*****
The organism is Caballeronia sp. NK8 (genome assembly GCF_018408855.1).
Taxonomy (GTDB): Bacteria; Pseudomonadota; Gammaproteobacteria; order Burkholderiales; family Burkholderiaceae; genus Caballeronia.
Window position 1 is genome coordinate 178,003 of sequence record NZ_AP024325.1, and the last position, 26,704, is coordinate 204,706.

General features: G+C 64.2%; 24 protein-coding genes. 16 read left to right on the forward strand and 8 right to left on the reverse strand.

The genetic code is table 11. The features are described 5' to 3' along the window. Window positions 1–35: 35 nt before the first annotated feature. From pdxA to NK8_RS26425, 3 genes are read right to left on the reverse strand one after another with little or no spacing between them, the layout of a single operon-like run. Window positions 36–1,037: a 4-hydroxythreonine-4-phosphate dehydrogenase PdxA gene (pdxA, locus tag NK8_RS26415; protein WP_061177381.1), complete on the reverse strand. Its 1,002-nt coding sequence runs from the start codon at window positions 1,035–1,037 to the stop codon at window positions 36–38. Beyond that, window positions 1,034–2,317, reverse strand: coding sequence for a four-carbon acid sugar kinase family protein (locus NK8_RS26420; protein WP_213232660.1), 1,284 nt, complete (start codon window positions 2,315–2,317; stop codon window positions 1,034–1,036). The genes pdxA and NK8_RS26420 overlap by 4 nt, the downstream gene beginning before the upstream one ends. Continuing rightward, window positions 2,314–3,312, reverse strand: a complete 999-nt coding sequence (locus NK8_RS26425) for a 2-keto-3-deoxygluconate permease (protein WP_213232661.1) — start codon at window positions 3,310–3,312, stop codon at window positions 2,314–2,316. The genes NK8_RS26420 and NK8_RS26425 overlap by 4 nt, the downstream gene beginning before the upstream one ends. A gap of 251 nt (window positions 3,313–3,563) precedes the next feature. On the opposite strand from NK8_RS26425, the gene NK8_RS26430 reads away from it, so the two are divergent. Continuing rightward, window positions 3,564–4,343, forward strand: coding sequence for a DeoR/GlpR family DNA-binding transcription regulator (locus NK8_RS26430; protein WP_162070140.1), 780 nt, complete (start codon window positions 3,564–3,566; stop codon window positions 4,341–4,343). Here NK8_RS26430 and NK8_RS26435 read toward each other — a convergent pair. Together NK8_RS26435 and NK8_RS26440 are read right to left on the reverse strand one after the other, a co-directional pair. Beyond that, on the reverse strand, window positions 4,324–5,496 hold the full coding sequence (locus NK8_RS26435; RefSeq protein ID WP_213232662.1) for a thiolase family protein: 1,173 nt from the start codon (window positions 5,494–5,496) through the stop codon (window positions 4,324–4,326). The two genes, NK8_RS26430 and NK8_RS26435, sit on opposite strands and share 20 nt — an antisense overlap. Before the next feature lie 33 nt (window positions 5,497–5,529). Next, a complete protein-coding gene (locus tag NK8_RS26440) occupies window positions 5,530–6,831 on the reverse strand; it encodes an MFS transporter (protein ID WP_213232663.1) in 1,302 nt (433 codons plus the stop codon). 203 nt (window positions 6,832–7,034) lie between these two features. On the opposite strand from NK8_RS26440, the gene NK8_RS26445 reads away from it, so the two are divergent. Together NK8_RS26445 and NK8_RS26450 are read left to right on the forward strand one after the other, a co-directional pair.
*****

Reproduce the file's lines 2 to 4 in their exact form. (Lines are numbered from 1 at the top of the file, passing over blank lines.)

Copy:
Taxonomy (GTDB): Bacteria; Pseudomonadota; Gammaproteobacteria; order Burkholderiales; family Burkholderiaceae; genus Caballeronia.
Window position 1 is genome coordinate 178,003 of sequence record NZ_AP024325.1, and the last position, 26,704, is coordinate 204,706.

General features: G+C 64.2%; 24 protein-coding genes. 16 read left to right on the forward strand and 8 right to left on the reverse strand.